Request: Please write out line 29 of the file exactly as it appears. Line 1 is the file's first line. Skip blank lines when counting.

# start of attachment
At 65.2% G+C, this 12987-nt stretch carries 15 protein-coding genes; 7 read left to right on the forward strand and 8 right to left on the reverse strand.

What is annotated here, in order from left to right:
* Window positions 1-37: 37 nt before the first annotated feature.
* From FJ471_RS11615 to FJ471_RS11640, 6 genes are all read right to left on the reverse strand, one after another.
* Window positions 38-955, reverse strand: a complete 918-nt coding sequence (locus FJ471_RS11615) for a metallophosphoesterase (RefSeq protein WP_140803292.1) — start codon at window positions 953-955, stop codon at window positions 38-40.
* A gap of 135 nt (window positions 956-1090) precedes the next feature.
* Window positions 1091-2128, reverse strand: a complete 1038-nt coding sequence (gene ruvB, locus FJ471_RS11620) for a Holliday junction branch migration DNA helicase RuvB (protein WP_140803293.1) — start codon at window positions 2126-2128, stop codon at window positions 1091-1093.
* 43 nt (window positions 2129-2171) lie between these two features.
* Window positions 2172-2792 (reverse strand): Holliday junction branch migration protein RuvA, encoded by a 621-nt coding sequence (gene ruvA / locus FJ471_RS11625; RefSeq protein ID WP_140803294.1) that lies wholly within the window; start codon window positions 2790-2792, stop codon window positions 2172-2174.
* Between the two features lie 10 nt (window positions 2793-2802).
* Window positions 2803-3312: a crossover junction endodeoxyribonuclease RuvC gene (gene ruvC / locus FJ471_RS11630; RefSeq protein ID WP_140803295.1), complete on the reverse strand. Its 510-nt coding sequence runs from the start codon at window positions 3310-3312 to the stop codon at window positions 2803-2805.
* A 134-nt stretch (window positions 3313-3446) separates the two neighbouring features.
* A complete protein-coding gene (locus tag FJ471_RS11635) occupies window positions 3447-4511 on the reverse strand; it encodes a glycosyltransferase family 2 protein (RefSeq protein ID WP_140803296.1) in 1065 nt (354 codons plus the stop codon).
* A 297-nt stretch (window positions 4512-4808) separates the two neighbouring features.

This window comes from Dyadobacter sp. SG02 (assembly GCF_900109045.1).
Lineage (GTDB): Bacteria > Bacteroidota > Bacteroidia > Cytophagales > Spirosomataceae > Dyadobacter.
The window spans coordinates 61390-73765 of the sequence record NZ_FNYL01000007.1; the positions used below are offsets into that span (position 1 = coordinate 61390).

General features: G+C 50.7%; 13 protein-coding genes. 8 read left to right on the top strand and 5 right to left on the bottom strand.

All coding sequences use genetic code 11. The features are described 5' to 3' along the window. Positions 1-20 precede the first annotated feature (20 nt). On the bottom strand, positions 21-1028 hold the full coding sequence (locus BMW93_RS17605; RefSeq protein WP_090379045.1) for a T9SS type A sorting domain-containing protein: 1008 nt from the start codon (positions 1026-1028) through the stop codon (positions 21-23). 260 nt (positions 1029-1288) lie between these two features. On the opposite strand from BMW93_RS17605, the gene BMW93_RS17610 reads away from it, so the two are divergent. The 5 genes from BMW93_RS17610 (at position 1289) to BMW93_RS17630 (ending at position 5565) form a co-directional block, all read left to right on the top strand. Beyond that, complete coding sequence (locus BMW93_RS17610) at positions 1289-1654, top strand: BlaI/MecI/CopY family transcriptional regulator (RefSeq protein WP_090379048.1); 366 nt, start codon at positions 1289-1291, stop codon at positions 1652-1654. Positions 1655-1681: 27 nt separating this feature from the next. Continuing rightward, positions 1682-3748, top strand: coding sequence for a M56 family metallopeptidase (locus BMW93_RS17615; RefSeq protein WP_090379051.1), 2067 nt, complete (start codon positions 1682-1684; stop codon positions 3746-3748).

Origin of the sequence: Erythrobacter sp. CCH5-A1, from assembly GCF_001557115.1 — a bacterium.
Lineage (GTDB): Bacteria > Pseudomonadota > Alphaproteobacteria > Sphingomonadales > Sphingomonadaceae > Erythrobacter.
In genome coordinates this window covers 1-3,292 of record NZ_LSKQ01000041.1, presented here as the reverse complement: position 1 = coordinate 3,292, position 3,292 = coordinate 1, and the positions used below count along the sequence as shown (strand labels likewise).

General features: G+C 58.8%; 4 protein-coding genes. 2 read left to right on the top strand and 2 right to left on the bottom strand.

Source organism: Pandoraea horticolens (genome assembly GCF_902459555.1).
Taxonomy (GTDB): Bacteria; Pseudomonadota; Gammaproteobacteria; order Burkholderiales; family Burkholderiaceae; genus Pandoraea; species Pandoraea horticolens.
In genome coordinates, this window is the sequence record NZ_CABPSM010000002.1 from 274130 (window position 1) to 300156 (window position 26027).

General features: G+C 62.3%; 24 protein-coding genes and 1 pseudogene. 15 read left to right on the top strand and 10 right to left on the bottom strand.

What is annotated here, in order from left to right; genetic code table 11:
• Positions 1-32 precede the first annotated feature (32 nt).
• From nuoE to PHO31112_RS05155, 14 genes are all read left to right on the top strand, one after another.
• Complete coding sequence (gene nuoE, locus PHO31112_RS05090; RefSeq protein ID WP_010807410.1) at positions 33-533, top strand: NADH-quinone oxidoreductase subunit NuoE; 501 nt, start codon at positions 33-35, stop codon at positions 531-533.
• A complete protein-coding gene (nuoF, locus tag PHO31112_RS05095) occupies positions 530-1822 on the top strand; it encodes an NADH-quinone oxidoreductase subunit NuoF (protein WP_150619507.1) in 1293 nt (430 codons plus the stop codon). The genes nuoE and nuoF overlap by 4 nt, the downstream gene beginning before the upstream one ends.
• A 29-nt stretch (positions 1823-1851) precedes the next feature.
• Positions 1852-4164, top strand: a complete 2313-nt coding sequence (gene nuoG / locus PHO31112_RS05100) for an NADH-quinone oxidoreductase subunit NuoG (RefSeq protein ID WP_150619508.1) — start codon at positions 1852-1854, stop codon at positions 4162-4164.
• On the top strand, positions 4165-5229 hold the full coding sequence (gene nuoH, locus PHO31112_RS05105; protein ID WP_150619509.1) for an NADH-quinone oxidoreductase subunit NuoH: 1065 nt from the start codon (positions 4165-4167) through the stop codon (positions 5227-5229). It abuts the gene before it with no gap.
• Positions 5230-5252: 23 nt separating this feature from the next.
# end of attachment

• Positions 1-32 precede the first annotated feature (32 nt).